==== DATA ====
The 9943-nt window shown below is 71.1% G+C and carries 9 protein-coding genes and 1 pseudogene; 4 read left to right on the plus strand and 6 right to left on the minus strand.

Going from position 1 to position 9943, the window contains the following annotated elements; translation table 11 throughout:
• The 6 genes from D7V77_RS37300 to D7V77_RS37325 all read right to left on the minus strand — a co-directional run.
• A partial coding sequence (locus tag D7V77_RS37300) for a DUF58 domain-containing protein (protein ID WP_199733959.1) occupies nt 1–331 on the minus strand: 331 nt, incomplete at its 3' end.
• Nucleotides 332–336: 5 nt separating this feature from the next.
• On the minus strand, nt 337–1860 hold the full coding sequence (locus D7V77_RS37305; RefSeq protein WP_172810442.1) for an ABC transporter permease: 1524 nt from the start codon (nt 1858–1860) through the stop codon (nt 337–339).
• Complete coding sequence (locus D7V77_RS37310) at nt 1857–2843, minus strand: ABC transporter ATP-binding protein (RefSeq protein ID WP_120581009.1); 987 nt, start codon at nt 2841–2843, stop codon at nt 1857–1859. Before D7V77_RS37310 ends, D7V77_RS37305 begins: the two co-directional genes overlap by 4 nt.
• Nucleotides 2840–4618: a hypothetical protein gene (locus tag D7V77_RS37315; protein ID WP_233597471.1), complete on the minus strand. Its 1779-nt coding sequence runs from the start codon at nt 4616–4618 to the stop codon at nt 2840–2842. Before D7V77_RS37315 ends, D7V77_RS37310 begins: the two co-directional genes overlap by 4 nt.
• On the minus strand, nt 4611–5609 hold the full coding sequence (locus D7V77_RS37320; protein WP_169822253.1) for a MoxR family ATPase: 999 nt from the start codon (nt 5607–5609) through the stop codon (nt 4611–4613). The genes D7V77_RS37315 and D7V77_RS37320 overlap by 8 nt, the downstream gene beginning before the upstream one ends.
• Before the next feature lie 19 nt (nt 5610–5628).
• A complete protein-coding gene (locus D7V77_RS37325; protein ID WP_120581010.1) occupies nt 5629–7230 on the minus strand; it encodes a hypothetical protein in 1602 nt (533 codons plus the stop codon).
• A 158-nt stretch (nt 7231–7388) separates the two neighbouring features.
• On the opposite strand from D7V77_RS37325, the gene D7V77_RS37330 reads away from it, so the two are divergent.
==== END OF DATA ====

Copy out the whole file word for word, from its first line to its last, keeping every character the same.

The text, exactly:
The 9943-nt window shown below is 71.1% G+C and carries 9 protein-coding genes and 1 pseudogene; 4 read left to right on the plus strand and 6 right to left on the minus strand.

Going from position 1 to position 9943, the window contains the following annotated elements; translation table 11 throughout:
• The 6 genes from D7V77_RS37300 to D7V77_RS37325 all read right to left on the minus strand — a co-directional run.
• A partial coding sequence (locus tag D7V77_RS37300) for a DUF58 domain-containing protein (protein ID WP_199733959.1) occupies nt 1–331 on the minus strand: 331 nt, incomplete at its 3' end.
• Nucleotides 332–336: 5 nt separating this feature from the next.
• On the minus strand, nt 337–1860 hold the full coding sequence (locus D7V77_RS37305; RefSeq protein WP_172810442.1) for an ABC transporter permease: 1524 nt from the start codon (nt 1858–1860) through the stop codon (nt 337–339).
• Complete coding sequence (locus D7V77_RS37310) at nt 1857–2843, minus strand: ABC transporter ATP-binding protein (RefSeq protein ID WP_120581009.1); 987 nt, start codon at nt 2841–2843, stop codon at nt 1857–1859. Before D7V77_RS37310 ends, D7V77_RS37305 begins: the two co-directional genes overlap by 4 nt.
• Nucleotides 2840–4618: a hypothetical protein gene (locus tag D7V77_RS37315; protein ID WP_233597471.1), complete on the minus strand. Its 1779-nt coding sequence runs from the start codon at nt 4616–4618 to the stop codon at nt 2840–2842. Before D7V77_RS37315 ends, D7V77_RS37310 begins: the two co-directional genes overlap by 4 nt.
• On the minus strand, nt 4611–5609 hold the full coding sequence (locus D7V77_RS37320; protein WP_169822253.1) for a MoxR family ATPase: 999 nt from the start codon (nt 5607–5609) through the stop codon (nt 4611–4613). The genes D7V77_RS37315 and D7V77_RS37320 overlap by 8 nt, the downstream gene beginning before the upstream one ends.
• Before the next feature lie 19 nt (nt 5610–5628).
• A complete protein-coding gene (locus D7V77_RS37325; protein ID WP_120581010.1) occupies nt 5629–7230 on the minus strand; it encodes a hypothetical protein in 1602 nt (533 codons plus the stop codon).
• A 158-nt stretch (nt 7231–7388) separates the two neighbouring features.
• On the opposite strand from D7V77_RS37325, the gene D7V77_RS37330 reads away from it, so the two are divergent.